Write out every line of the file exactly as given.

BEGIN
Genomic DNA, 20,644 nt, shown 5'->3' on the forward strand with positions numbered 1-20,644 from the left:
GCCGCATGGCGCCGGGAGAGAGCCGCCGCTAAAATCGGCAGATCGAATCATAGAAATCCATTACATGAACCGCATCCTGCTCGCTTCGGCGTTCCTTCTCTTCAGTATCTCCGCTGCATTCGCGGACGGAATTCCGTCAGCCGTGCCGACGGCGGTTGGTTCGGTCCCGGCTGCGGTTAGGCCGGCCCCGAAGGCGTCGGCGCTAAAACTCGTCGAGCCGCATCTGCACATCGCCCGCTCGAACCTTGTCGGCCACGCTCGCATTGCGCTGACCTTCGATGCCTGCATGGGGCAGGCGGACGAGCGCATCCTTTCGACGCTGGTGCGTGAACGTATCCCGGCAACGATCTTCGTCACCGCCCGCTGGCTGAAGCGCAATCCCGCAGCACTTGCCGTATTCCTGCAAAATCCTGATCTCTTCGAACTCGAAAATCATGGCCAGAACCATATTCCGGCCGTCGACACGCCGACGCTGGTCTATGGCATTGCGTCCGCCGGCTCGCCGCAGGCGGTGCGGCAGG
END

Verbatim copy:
Genomic DNA, 20,644 nt, shown 5'->3' on the forward strand with positions numbered 1-20,644 from the left:
GCCGCATGGCGCCGGGAGAGAGCCGCCGCTAAAATCGGCAGATCGAATCATAGAAATCCATTACATGAACCGCATCCTGCTCGCTTCGGCGTTCCTTCTCTTCAGTATCTCCGCTGCATTCGCGGACGGAATTCCGTCAGCCGTGCCGACGGCGGTTGGTTCGGTCCCGGCTGCGGTTAGGCCGGCCCCGAAGGCGTCGGCGCTAAAACTCGTCGAGCCGCATCTGCACATCGCCCGCTCGAACCTTGTCGGCCACGCTCGCATTGCGCTGACCTTCGATGCCTGCATGGGGCAGGCGGACGAGCGCATCCTTTCGACGCTGGTGCGTGAACGTATCCCGGCAACGATCTTCGTCACCGCCCGCTGGCTGAAGCGCAATCCCGCAGCACTTGCCGTATTCCTGCAAAATCCTGATCTCTTCGAACTCGAAAATCATGGCCAGAACCATATTCCGGCCGTCGACACGCCGACGCTGGTCTATGGCATTGCGTCCGCCGGCTCGCCGCAGGCGGTGCGGCAGG